From 1983 to 1987, an eclectic non-hardcore dance band named Circle developed a loyal following in the Amherst/Northampton area. Their original and often improvisational music, captured in a self-produced album, Big Intersection (1986), included folk, rock, reggae, funk, tribal, blugrass and blues influences. They were notable for befriending and performing with local hardcore acts including Dinosaur Jr, Pajama Slave Dancers and The Outpatients, despite having a non-hardcore sound and fan base.
In the late 1990s several bands in Western Massachusetts (centered around the five colleges in Northampton/Amherst) helped establish an indie rock scene. These included such bands as Apollo Sunshine, the Warren Commission, New Jersey Fairplan, Waterpistol, Psara, Delvic, The Right, Pixies and Noah's Dove. Both Waterpistol and Psara appear on Deep Elm Records's The Emo Diaries compilation. The Warren Commission released several albums on the Boston label Espo Records. This was followed by a second wave of Western Massachusetts music, with emo and indie rock bands including I Am Disaster, Saveyourself, and the El to Addison. Many of these bands moved to the Boston area, where they have found some success, or have broken up and formed new bands.
Western Massachusetts is still home to a bountiful hardcore scene. Bands such as Cockpunch, Hands In, Shoot to Kill, Scurvy, Chuck Brunswick, Give 'Em Hell, and many others are constantly playing in and out of the area. One previously popular band, The McFeelys, is secretly planning a reunion tour in early 2008.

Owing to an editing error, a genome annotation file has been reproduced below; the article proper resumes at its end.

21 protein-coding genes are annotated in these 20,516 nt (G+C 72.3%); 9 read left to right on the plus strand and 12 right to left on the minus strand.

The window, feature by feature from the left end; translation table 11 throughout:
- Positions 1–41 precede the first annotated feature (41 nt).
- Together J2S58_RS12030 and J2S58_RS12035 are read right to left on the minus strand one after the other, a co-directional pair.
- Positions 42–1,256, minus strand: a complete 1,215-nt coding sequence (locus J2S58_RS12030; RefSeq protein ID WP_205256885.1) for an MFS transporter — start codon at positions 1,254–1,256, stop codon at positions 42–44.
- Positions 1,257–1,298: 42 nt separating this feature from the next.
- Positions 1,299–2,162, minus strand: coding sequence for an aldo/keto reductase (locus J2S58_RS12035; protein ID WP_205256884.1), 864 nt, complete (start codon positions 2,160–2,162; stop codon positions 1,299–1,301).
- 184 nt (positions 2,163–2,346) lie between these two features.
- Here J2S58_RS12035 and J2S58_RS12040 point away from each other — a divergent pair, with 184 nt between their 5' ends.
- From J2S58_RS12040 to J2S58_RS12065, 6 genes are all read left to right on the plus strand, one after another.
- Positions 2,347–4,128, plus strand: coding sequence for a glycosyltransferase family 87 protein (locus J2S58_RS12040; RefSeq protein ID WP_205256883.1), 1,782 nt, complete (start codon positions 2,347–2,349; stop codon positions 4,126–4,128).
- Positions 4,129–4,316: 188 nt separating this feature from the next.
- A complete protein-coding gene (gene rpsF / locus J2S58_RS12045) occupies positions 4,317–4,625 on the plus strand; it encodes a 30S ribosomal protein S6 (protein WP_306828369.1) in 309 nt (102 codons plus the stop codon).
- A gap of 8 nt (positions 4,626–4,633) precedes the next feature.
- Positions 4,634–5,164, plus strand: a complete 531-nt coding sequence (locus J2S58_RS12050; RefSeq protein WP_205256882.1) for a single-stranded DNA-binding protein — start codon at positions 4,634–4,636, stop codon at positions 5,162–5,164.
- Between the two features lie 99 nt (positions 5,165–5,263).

The aforementioned Pajama Slave Dancers (PSD), with their punky sensibilities, spawned Captain Testosterone and the Gypsy Stretch Mark Orchestra led by Steve Westfield. Other PSD offshoots were Chubacabra Jr., and The Uncomfortables. The Hutus and Chicken McHead openly acknowledged PSD's influence on both their lyrics and performance antics. The Rock Gods from Chicopee had a hilarious show pretending they were big rock stars, while the Donut Kings lyrics played the funny versus the silly. The Donut Kings won the 2000 Valley Advocate Grand Band Slam for best Alternative/Eclectic band. Another Grand Band Slam winner that year (for cover band) was Krazee Navel.